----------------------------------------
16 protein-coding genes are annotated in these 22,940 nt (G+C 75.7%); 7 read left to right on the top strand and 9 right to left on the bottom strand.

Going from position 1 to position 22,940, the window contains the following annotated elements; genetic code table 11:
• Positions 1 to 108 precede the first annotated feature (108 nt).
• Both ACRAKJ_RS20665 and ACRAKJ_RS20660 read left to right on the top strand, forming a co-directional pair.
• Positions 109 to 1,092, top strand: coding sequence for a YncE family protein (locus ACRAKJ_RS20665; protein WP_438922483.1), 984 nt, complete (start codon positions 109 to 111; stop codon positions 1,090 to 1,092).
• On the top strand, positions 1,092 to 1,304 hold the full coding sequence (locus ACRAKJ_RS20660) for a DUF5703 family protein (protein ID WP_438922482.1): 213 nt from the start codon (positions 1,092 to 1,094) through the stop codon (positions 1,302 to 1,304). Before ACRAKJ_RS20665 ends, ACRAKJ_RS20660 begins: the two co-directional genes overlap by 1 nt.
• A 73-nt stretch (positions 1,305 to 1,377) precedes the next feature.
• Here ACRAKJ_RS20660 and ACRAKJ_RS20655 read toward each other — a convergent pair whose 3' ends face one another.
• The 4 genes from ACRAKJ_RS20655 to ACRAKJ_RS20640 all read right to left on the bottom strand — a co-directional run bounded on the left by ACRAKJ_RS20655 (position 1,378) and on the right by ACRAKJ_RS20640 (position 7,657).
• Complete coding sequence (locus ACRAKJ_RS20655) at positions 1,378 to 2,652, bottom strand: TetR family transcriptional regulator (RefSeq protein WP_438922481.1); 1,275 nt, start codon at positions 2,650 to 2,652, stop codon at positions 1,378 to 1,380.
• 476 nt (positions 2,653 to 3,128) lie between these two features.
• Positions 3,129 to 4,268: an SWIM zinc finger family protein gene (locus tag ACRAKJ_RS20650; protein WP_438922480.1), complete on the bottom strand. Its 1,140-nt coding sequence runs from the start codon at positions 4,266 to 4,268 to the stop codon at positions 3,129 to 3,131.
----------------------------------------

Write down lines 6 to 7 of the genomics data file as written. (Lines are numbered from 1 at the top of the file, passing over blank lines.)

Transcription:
• On the top strand, positions 1,092 to 1,304 hold the full coding sequence (locus ACRAKJ_RS20660) for a DUF5703 family protein (protein ID WP_438922482.1): 213 nt from the start codon (positions 1,092 to 1,094) through the stop codon (positions 1,302 to 1,304). Before ACRAKJ_RS20665 ends, ACRAKJ_RS20660 begins: the two co-directional genes overlap by 1 nt.
• A 73-nt stretch (positions 1,305 to 1,377) precedes the next feature.